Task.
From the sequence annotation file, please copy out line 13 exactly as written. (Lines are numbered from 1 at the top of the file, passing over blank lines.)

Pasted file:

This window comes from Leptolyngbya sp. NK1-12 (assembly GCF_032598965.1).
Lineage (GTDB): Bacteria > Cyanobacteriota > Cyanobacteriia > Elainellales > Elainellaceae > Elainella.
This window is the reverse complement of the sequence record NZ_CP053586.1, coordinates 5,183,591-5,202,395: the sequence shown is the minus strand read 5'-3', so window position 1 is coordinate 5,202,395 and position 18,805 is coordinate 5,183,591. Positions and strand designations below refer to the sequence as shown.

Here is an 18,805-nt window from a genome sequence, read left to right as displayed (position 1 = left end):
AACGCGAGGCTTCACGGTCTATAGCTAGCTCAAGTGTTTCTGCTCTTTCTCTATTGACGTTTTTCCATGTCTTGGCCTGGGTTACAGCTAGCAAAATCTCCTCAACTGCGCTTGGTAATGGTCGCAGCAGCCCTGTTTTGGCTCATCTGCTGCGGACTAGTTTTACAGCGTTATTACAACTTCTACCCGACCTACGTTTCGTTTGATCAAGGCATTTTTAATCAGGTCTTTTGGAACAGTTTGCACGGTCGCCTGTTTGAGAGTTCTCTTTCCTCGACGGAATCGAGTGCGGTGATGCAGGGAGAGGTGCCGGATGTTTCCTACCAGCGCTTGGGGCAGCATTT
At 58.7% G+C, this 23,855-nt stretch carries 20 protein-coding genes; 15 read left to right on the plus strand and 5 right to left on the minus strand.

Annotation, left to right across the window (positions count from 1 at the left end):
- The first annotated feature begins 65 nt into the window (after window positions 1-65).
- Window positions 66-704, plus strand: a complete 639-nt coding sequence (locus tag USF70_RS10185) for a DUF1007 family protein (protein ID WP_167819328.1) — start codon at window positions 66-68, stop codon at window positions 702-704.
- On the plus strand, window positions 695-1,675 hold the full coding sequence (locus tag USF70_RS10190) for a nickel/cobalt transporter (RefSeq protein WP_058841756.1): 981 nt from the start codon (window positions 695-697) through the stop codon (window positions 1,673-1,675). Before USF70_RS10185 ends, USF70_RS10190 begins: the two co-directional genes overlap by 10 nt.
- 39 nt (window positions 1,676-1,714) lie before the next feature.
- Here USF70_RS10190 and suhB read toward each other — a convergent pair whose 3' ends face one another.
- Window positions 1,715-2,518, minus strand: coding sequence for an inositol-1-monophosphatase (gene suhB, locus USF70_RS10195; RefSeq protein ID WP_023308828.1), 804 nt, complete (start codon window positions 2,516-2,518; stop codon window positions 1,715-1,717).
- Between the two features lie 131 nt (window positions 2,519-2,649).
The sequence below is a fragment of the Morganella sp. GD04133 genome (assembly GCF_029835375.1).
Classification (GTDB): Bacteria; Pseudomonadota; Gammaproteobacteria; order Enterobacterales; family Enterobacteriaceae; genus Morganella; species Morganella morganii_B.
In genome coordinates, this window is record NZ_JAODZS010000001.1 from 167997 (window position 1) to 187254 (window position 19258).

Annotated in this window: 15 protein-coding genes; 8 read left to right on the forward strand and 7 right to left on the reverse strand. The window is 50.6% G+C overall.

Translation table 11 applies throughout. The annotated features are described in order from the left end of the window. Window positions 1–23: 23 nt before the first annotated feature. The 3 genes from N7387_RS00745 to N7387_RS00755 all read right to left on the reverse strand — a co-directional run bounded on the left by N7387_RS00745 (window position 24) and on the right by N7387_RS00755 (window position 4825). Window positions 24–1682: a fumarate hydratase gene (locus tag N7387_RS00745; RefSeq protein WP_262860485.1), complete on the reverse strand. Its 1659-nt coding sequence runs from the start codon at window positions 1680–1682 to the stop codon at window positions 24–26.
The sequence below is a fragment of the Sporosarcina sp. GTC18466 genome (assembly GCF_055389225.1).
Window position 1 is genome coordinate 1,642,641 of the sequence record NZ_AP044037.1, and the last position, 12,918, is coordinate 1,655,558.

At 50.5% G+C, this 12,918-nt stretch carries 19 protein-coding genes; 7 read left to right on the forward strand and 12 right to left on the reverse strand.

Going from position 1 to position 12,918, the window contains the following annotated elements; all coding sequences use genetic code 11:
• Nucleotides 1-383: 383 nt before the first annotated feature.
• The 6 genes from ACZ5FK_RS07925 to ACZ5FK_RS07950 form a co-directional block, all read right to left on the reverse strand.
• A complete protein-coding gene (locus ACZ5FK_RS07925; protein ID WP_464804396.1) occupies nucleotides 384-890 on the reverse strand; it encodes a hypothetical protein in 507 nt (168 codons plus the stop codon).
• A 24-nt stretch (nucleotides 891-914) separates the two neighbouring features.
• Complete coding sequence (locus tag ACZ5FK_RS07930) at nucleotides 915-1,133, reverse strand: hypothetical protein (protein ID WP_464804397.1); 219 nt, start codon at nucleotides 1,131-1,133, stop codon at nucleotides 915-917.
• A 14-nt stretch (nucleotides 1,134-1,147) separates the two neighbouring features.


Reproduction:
- Window positions 1,715-2,518, minus strand: coding sequence for an inositol-1-monophosphatase (gene suhB, locus USF70_RS10195; RefSeq protein ID WP_023308828.1), 804 nt, complete (start codon window positions 2,516-2,518; stop codon window positions 1,715-1,717).